Queen Raising, also known as Queen Rearing
Honey bee queens can be raised in order to replace ageing queens, or those
whose colonies are of unsuitable temper or to populate additional colonies, such methods
are described as 'queen raising' or 'queen rearing'. This should not be confused with
'bee breeding' which is the process of selection that is used to decide which colonies
should have queens raised from.
Many honey bee owners think that raising queens is just a matter of splitting an
existing colony and letting the bees do the rest. At a very trivial level this may be
true, but if we want quiet and productive bees, that are easy to handle, we need to put
in a little more effort and breed queens from colonies that exhibit desirable traits
You should not be put off raising queens, it is not difficult and it is not a mysterious
"black art". Indeed raising queens is a satisfying and enjoyable pursuit.
The methods of raising queens vary, but none are hard to master, many beekeepers are put
off by grafting, but it is an easy learning curve and very much worth taking the trouble.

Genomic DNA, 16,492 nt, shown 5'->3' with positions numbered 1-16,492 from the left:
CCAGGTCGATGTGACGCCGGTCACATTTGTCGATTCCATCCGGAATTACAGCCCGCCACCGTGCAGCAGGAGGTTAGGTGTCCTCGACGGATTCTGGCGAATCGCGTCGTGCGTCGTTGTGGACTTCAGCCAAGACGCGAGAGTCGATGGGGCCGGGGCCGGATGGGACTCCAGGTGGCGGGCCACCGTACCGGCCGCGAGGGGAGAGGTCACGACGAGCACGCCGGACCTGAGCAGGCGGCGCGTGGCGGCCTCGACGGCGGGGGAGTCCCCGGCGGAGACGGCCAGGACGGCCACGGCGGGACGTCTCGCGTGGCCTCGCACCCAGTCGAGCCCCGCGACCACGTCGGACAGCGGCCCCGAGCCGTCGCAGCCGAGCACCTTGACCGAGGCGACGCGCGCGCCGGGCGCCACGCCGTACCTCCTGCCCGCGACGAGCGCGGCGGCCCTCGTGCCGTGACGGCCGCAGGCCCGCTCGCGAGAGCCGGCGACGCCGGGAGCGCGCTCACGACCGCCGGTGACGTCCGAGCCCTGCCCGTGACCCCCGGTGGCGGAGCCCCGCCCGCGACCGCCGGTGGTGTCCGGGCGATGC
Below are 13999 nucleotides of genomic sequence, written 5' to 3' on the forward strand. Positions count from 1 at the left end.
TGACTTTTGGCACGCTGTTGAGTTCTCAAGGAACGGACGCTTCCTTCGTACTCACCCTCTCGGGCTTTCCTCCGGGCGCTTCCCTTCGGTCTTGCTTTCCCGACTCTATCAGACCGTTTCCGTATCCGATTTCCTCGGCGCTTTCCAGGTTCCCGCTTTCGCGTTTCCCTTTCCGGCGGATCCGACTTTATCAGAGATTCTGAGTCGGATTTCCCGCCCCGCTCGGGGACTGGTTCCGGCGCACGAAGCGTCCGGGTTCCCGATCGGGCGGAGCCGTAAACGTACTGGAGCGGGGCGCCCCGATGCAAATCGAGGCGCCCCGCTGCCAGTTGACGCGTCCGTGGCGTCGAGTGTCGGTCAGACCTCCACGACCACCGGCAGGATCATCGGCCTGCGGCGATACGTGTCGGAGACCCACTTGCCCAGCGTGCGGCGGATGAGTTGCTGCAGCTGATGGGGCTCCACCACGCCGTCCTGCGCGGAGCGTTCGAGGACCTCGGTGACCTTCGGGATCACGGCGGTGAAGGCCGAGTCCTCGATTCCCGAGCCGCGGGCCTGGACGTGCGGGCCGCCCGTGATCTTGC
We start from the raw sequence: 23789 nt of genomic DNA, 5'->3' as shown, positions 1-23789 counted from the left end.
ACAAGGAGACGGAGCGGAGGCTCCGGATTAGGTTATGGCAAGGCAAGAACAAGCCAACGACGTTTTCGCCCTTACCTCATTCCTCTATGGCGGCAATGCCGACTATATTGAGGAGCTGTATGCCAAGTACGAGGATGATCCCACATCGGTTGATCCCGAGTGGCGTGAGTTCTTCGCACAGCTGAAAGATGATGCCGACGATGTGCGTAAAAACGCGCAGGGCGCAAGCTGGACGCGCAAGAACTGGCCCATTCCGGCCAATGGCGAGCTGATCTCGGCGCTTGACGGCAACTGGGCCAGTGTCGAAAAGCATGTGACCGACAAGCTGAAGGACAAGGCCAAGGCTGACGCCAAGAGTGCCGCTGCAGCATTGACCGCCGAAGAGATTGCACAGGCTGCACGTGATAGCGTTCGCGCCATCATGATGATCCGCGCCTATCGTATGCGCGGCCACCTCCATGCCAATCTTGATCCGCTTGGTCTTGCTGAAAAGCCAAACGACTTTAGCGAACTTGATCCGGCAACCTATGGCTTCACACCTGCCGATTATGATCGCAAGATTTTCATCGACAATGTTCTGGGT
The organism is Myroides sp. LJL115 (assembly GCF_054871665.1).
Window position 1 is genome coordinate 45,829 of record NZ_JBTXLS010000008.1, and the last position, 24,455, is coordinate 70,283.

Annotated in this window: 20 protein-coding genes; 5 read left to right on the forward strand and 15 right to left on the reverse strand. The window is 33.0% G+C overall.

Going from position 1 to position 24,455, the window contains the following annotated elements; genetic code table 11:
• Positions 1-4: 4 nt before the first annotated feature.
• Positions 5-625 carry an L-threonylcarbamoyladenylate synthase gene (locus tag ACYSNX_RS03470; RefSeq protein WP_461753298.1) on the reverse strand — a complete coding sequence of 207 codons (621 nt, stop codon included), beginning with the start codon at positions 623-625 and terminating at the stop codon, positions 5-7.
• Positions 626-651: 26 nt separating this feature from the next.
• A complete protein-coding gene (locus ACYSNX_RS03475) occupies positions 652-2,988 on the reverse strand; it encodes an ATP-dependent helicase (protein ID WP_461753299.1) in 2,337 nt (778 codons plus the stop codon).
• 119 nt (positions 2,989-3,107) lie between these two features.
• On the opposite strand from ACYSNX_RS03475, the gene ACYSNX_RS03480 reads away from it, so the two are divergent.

The Ben Harden method deserves special mention... It is a method that keeps the colony
queenright at all stages and is particularly adapted to the behaviour of
Apis Mellifera Mellifera bees that proliferate in UK and Ireland. This does not
mean that it cannot be used with other races and strains of bee or in other regions of
the world, but that the method may need a little adjustment if used on populous colonies
or those that do not use supersedure as often as A. m. mellifera.
Those that are not happy with grafting can use the cell punch method for raising
small numbers of queens, but if larger numbers are required, you should put in the effort
to master the grafting process, which is simple, quick, easy and very reliable.
to be expanded.